Watch the most iconic moment in Street Fighter history from a brand new angle
- Originally recorded at the Evo Championship Series in 2004, Evo Moment #37, or the Daigo Parry, is one of the most iconic clips in the history of competitive gaming.
- Nearly 15 years later, new footage showing the match between Street Fighter legends Daigo Umehara and Justin Wong from a different angle has been uploaded to YouTube by Evo collaborator Mark Julio.
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For thousands of gamers around the world, Evo Moment #37 or the Daigo Parry, is one of the most recognizable esports moments out there. Originally recorded at the EVO Championship Series in 2004, the clip shows Japanese fighting game legend Daigo Umehara making a dramatic comeback against one of America's strongest players, Justin Wong.
The original clip, which includes commentary and crowd footage, has been watched more than 100 million times through different uploads on YouTube.
For those who have never played "Street Fighter 3: 3rd Strike," the game lets players avoid damage by parrying attacks. Players have to tap forward on their controller 1/10th of a second before a move hits to parry correctly. If you mess up the timing, you get hit. In this clip, Daigo Umehara manages to parry 15 kicks in a row from Chun-Li, squeezing in a jump before the final parry so he can punish Wong with the hardest possible combo and steal the win.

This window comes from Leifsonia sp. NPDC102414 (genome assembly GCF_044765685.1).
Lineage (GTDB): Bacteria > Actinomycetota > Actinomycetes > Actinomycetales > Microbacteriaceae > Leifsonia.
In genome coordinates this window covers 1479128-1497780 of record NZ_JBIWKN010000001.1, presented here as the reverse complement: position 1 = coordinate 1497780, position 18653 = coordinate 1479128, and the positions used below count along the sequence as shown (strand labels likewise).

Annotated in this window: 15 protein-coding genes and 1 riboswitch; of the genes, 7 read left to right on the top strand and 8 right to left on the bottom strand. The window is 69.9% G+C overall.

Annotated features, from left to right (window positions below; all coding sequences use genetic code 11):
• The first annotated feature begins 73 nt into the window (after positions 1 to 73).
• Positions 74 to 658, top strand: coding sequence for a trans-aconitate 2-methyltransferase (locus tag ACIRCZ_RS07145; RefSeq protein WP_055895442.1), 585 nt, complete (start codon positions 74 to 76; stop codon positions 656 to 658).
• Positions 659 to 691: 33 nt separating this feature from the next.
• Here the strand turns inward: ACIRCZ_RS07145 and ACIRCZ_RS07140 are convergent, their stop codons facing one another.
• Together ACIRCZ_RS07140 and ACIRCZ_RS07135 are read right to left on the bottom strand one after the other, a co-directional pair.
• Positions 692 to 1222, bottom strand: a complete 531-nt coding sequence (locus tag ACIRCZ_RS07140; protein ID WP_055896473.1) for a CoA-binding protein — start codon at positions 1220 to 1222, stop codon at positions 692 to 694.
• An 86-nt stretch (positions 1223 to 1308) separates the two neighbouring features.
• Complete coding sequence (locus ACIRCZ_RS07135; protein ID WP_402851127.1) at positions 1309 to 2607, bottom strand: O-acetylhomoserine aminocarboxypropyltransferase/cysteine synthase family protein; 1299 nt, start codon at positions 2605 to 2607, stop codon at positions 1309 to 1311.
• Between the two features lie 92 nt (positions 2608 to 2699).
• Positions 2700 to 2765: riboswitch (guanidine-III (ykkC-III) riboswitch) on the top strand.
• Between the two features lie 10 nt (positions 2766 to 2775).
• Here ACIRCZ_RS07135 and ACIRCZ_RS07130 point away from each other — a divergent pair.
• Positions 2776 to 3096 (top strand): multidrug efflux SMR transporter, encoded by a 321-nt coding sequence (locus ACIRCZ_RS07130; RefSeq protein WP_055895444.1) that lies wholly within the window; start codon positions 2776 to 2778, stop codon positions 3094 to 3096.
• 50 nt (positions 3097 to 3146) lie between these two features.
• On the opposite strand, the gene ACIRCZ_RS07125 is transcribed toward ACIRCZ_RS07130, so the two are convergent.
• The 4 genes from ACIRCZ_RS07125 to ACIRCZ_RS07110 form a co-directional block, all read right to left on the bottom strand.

Now, more than 14 years after the original match, Evo collaborator Mark Julio has uploaded footage of the full match from a new angle that captures even more of the intense crowd reaction.
Ironically, neither Daigo nor Justin Wong won the tournament that year. Japan's Kenji "KO" Obata took first while Daigo and Wong took second and third, respectively. But excitement surrounding the Daigo Parry helped "3rd Strike" cement its competitive legacy; players still host "3rd Strike" tournaments today alongside the most recent fighting games. Daigo and Wong both remain active within the competitive Street Fighter scene and have played each other in countless matches in the years since.
If you want to learn more about Evo Moment 37 and the competitive Street Fighter scene, check out this documentary from Kotaku.